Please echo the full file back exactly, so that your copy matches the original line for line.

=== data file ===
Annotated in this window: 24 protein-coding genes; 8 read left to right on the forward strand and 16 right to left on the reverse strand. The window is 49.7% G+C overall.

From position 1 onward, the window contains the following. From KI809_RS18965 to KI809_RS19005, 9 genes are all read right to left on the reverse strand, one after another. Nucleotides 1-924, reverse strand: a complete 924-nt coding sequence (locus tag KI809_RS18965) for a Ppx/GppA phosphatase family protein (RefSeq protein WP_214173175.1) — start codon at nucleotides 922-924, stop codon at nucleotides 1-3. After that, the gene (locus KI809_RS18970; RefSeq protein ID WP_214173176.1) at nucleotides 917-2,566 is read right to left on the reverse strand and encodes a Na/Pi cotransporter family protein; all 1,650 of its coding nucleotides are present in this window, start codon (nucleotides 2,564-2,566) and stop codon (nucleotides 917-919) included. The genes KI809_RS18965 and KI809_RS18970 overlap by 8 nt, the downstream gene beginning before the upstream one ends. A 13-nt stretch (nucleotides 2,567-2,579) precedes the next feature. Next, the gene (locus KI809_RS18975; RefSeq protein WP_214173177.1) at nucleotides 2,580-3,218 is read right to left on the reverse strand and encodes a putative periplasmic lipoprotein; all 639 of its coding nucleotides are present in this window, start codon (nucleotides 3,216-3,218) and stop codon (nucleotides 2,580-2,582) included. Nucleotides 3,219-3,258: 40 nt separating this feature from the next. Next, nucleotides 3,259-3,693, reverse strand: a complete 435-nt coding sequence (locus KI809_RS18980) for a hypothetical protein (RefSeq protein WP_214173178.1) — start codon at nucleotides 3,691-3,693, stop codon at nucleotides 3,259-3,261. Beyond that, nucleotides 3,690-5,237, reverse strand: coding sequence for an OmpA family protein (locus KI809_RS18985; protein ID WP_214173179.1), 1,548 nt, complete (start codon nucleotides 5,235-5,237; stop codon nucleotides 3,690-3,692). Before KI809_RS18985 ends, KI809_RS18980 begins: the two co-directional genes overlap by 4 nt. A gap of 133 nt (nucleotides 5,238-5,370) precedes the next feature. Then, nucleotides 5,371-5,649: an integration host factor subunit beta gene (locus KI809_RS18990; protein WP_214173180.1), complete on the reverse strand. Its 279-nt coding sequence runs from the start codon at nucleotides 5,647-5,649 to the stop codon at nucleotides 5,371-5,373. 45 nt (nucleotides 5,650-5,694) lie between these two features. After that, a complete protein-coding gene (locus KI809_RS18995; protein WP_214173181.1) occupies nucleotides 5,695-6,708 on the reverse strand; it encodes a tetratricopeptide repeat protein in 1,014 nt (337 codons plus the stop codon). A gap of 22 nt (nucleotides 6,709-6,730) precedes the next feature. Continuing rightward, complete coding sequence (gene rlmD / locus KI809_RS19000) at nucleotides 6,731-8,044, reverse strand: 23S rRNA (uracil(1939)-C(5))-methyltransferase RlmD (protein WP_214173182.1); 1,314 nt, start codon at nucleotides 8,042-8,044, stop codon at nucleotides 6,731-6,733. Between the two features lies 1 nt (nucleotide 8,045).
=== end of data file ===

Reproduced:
Annotated in this window: 24 protein-coding genes; 8 read left to right on the forward strand and 16 right to left on the reverse strand. The window is 49.7% G+C overall.

From position 1 onward, the window contains the following. From KI809_RS18965 to KI809_RS19005, 9 genes are all read right to left on the reverse strand, one after another. Nucleotides 1-924, reverse strand: a complete 924-nt coding sequence (locus tag KI809_RS18965) for a Ppx/GppA phosphatase family protein (RefSeq protein WP_214173175.1) — start codon at nucleotides 922-924, stop codon at nucleotides 1-3. After that, the gene (locus KI809_RS18970; RefSeq protein ID WP_214173176.1) at nucleotides 917-2,566 is read right to left on the reverse strand and encodes a Na/Pi cotransporter family protein; all 1,650 of its coding nucleotides are present in this window, start codon (nucleotides 2,564-2,566) and stop codon (nucleotides 917-919) included. The genes KI809_RS18965 and KI809_RS18970 overlap by 8 nt, the downstream gene beginning before the upstream one ends. A 13-nt stretch (nucleotides 2,567-2,579) precedes the next feature. Next, the gene (locus KI809_RS18975; RefSeq protein WP_214173177.1) at nucleotides 2,580-3,218 is read right to left on the reverse strand and encodes a putative periplasmic lipoprotein; all 639 of its coding nucleotides are present in this window, start codon (nucleotides 3,216-3,218) and stop codon (nucleotides 2,580-2,582) included. Nucleotides 3,219-3,258: 40 nt separating this feature from the next. Next, nucleotides 3,259-3,693, reverse strand: a complete 435-nt coding sequence (locus KI809_RS18980) for a hypothetical protein (RefSeq protein WP_214173178.1) — start codon at nucleotides 3,691-3,693, stop codon at nucleotides 3,259-3,261. Beyond that, nucleotides 3,690-5,237, reverse strand: coding sequence for an OmpA family protein (locus KI809_RS18985; protein ID WP_214173179.1), 1,548 nt, complete (start codon nucleotides 5,235-5,237; stop codon nucleotides 3,690-3,692). Before KI809_RS18985 ends, KI809_RS18980 begins: the two co-directional genes overlap by 4 nt. A gap of 133 nt (nucleotides 5,238-5,370) precedes the next feature. Then, nucleotides 5,371-5,649: an integration host factor subunit beta gene (locus KI809_RS18990; protein WP_214173180.1), complete on the reverse strand. Its 279-nt coding sequence runs from the start codon at nucleotides 5,647-5,649 to the stop codon at nucleotides 5,371-5,373. 45 nt (nucleotides 5,650-5,694) lie between these two features. After that, a complete protein-coding gene (locus KI809_RS18995; protein WP_214173181.1) occupies nucleotides 5,695-6,708 on the reverse strand; it encodes a tetratricopeptide repeat protein in 1,014 nt (337 codons plus the stop codon). A gap of 22 nt (nucleotides 6,709-6,730) precedes the next feature. Continuing rightward, complete coding sequence (gene rlmD / locus KI809_RS19000) at nucleotides 6,731-8,044, reverse strand: 23S rRNA (uracil(1939)-C(5))-methyltransferase RlmD (protein WP_214173182.1); 1,314 nt, start codon at nucleotides 8,042-8,044, stop codon at nucleotides 6,731-6,733. Between the two features lies 1 nt (nucleotide 8,045).